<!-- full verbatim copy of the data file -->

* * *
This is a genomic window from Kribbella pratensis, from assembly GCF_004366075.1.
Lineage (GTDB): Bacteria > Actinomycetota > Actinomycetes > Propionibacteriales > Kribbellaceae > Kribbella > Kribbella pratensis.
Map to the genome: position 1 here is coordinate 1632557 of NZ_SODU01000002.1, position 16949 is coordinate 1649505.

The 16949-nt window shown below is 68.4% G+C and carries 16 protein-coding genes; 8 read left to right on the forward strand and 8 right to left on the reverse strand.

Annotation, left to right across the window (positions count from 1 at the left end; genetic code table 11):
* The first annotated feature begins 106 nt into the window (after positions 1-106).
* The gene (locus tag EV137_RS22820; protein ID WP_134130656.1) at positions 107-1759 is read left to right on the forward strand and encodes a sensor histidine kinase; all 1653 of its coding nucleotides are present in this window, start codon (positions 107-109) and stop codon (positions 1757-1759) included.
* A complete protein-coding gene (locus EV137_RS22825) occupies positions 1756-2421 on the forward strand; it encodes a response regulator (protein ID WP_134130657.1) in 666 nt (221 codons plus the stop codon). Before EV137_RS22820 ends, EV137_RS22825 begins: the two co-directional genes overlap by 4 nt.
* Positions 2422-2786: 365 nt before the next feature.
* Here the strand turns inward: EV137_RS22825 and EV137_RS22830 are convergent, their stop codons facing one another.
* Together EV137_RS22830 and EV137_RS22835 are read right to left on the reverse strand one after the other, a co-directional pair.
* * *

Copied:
This is a genomic window from Kribbella pratensis, from assembly GCF_004366075.1.
Lineage (GTDB): Bacteria > Actinomycetota > Actinomycetes > Propionibacteriales > Kribbellaceae > Kribbella > Kribbella pratensis.
Map to the genome: position 1 here is coordinate 1632557 of NZ_SODU01000002.1, position 16949 is coordinate 1649505.

The 16949-nt window shown below is 68.4% G+C and carries 16 protein-coding genes; 8 read left to right on the forward strand and 8 right to left on the reverse strand.

Annotation, left to right across the window (positions count from 1 at the left end; genetic code table 11):
* The first annotated feature begins 106 nt into the window (after positions 1-106).
* The gene (locus tag EV137_RS22820; protein ID WP_134130656.1) at positions 107-1759 is read left to right on the forward strand and encodes a sensor histidine kinase; all 1653 of its coding nucleotides are present in this window, start codon (positions 107-109) and stop codon (positions 1757-1759) included.
* A complete protein-coding gene (locus EV137_RS22825) occupies positions 1756-2421 on the forward strand; it encodes a response regulator (protein ID WP_134130657.1) in 666 nt (221 codons plus the stop codon). Before EV137_RS22820 ends, EV137_RS22825 begins: the two co-directional genes overlap by 4 nt.
* Positions 2422-2786: 365 nt before the next feature.
* Here the strand turns inward: EV137_RS22825 and EV137_RS22830 are convergent, their stop codons facing one another.
* Together EV137_RS22830 and EV137_RS22835 are read right to left on the reverse strand one after the other, a co-directional pair.